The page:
Plus, we all know what they say about too much of a good thing. Even if you love your job, it shouldn’t be your whole life. Workaholics have a hard time compartmentalizing work time and free time, so they tend to think of their jobs as especially stressful. This not only predisposes them to experience burnout, but can also lead to additional stress in their personal lives.
What can workaholics do to be more productive?
1. Focus. Focus. Focus.
Force yourself to complete a task fully before moving onto the next.
When you’re working on one project, be mindful about any urge to switch to a new task. Sometimes, it’s good to mix things up, but often, it’s a justification for procrastination.
Leo Babauta of ZenHabits suggests these tips for maintaining your focus:
- Think about why your most pressing task is important in the big picture. This is your motivation to complete it.
- Think about that motivation as you start the task. How does each sub-task work toward that goal?
- Hold yourself accountable using external factors. Tell a friend that you’re going to complete it or set a meaningful deadline.
- Know what distracts you and remove yourself from it.
Our Advice: We challenge you to commit to working within a single tab. Distraction is the enemy, and having twenty tabs open just might be slowing you down. (And your computer, too!)
2. Hold yourself accountable.
Workaholics tend to dodge accountability for how they spend their work hours. You can make sure to hold yourself accountable by keeping track of how you spend your time. Write it down!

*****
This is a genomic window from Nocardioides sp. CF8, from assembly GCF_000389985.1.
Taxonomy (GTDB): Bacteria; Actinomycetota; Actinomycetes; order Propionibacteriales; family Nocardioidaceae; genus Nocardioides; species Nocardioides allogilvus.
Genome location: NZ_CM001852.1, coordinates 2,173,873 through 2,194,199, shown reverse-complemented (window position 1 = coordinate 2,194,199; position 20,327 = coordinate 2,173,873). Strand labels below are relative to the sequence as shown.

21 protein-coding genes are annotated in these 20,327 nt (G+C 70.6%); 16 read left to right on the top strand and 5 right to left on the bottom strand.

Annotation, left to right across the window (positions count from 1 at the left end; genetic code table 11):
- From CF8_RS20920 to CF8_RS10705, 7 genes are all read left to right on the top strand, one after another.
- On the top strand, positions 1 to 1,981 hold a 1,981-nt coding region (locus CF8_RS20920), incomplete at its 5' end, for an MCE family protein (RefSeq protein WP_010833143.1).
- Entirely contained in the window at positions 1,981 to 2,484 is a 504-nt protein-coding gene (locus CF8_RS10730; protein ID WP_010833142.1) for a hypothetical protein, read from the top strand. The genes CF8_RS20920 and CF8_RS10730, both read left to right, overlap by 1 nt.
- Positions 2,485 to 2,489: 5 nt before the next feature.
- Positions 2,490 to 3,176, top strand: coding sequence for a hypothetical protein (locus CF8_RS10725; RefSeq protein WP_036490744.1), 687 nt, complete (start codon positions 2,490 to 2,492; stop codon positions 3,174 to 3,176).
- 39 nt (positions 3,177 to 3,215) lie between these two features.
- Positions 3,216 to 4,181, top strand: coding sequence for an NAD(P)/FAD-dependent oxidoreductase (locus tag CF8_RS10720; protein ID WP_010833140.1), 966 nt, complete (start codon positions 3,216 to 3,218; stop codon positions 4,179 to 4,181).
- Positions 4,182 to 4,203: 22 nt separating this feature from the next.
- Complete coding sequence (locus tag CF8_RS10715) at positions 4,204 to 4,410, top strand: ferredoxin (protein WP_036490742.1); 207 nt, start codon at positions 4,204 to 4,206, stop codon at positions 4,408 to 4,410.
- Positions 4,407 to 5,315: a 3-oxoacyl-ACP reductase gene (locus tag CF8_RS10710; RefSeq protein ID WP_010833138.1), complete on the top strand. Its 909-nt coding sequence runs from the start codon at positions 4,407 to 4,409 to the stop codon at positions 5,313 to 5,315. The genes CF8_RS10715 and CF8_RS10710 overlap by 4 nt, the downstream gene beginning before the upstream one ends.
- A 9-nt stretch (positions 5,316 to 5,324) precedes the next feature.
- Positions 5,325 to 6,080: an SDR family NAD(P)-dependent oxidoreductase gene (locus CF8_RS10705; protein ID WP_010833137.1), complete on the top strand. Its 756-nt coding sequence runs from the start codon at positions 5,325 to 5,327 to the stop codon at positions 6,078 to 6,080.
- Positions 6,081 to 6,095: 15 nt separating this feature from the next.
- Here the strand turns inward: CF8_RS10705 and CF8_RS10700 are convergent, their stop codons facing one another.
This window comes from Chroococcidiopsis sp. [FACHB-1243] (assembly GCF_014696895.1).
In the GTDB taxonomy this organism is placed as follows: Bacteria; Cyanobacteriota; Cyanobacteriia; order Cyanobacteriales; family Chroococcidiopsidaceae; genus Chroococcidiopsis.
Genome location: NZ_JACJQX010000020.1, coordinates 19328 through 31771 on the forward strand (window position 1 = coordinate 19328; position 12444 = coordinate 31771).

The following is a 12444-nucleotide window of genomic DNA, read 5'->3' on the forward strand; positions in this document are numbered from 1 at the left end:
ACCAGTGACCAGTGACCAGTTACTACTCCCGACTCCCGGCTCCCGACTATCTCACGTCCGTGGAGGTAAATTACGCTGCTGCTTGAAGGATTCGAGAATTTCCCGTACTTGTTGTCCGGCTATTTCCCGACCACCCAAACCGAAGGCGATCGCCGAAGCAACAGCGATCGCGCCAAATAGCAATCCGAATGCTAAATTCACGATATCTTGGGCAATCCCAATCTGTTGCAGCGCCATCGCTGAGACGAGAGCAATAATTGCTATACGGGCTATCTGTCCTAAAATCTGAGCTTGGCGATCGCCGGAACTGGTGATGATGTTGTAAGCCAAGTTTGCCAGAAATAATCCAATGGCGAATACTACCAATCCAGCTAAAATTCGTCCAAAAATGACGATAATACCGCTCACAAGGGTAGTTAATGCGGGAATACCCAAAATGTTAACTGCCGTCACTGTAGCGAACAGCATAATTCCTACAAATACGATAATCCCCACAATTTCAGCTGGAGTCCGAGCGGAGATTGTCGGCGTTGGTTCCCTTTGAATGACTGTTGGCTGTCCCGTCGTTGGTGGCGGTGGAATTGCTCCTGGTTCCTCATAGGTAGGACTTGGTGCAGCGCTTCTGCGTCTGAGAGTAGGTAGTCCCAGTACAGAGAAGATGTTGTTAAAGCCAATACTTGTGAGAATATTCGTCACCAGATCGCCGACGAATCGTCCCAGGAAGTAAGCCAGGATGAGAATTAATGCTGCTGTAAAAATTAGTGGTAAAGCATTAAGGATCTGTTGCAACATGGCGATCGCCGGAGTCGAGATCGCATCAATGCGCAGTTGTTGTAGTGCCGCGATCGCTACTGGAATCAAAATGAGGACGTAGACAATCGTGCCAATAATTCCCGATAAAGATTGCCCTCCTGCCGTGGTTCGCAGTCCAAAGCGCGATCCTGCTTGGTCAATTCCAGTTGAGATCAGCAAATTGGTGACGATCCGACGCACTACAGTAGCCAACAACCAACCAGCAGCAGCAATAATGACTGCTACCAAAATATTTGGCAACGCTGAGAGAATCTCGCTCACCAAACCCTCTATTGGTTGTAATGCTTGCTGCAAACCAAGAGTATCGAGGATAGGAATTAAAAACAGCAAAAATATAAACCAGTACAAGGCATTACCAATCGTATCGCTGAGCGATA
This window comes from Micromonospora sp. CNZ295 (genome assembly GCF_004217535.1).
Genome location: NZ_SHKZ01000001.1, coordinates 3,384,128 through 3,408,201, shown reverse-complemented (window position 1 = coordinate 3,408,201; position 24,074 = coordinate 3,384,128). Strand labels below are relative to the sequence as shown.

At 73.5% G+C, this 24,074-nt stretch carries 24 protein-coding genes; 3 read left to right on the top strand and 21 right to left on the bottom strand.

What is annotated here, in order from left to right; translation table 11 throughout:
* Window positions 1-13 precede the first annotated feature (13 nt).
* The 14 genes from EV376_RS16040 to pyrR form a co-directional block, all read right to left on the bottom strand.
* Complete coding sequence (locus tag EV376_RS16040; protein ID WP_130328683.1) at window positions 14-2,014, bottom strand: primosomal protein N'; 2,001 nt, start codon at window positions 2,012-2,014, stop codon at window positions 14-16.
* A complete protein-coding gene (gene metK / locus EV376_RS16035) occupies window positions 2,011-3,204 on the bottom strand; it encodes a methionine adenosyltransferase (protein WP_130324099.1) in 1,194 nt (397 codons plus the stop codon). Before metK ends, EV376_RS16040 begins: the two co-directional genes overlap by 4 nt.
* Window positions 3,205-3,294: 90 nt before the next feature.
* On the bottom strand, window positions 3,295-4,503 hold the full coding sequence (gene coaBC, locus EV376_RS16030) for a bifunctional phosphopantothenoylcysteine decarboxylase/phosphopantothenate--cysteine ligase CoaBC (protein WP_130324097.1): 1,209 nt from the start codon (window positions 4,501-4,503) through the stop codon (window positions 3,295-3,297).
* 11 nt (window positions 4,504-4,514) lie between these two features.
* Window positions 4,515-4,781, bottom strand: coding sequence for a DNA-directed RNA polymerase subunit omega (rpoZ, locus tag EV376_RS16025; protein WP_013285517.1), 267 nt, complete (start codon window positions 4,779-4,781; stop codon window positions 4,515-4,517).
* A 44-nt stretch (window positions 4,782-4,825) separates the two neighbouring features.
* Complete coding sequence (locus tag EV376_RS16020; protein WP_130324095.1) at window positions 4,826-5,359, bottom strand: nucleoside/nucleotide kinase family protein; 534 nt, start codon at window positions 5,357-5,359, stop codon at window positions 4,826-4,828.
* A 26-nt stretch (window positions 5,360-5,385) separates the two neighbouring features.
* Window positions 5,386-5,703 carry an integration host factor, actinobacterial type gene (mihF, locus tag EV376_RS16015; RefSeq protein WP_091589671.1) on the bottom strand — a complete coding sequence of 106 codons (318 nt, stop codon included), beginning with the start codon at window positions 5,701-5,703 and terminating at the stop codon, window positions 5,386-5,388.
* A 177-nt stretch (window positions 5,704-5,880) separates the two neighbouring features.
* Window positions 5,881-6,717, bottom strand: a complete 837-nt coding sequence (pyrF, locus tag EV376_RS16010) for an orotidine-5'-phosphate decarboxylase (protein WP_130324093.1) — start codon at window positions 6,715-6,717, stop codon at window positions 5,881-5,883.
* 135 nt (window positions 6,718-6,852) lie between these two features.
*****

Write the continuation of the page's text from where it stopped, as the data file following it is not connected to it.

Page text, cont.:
Log your work hours as if you were billing that time as a freelancer. Write down how much time you spend on different activities such as:
- Ongoing projects
- In meetings
- Writing, etc.
Once you’ve logged these for at least two weeks, look through your time log with a critical eye. How many of these activities are actually included in your job description? Are you spending too much time on less valuable work? Not enough time on the most valuable projects? Once you have an idea of how you spend your time now, it’s much easier to determine how to work smarter.
Here are the top strategies that we use to boost our productivity:
- Block out the time.
Add in blocks of time to your calendar to work on projects—then use and defend them! The more you can schedule out realistic amounts of time, the better you will be able to plan ahead for the week.
- Use the rule of 6.
We love the Ivy Lee Method, which advises us to write 6-item to-do lists every day. People tend to write to-do lists, but tend to complete less than half of the items they write down. By keeping your lists short, you are more likely to complete your tasks, which can help lower your stress levels.
- Shut your door.
Set your chat option to “away” and let your coworkers know that you just will not be available during certain parts of the day or week. Close your actual door, if you have one, or plug in headphones and tune out all of that office chatter.